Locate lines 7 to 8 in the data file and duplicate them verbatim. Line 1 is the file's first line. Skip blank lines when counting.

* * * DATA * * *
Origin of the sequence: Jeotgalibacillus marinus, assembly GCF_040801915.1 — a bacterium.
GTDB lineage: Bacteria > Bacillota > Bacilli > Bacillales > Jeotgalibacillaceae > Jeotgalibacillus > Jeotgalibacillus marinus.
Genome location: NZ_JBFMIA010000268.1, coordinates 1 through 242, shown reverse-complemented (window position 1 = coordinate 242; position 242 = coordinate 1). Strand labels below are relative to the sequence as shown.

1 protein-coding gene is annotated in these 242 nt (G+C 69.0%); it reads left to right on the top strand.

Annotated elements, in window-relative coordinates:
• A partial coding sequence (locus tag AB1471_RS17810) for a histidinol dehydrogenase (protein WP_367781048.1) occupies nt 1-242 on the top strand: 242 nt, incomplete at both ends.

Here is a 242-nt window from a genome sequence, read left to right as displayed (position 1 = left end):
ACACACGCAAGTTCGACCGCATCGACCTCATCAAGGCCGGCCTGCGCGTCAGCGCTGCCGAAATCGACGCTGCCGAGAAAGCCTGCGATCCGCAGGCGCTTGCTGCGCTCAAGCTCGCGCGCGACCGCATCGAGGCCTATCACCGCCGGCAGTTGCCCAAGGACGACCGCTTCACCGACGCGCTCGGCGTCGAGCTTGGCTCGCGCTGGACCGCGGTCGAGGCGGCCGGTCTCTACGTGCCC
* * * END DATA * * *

Here is a 242-nt window from a genome sequence, read left to right as displayed (position 1 = left end):
ACACACGCAAGTTCGACCGCATCGACCTCATCAAGGCCGGCCTGCGCGTCAGCGCTGCCGAAATCGACGCTGCCGAGAAAGCCTGCGATCCGCAGGCGCTTGCTGCGCTCAAGCTCGCGCGCGACCGCATCGAGGCCTATCACCGCCGGCAGTTGCCCAAGGACGACCGCTTCACCGACGCGCTCGGCGTCGAGCTTGGCTCGCGCTGGACCGCGGTCGAGGCGGCCGGTCTCTACGTGCCC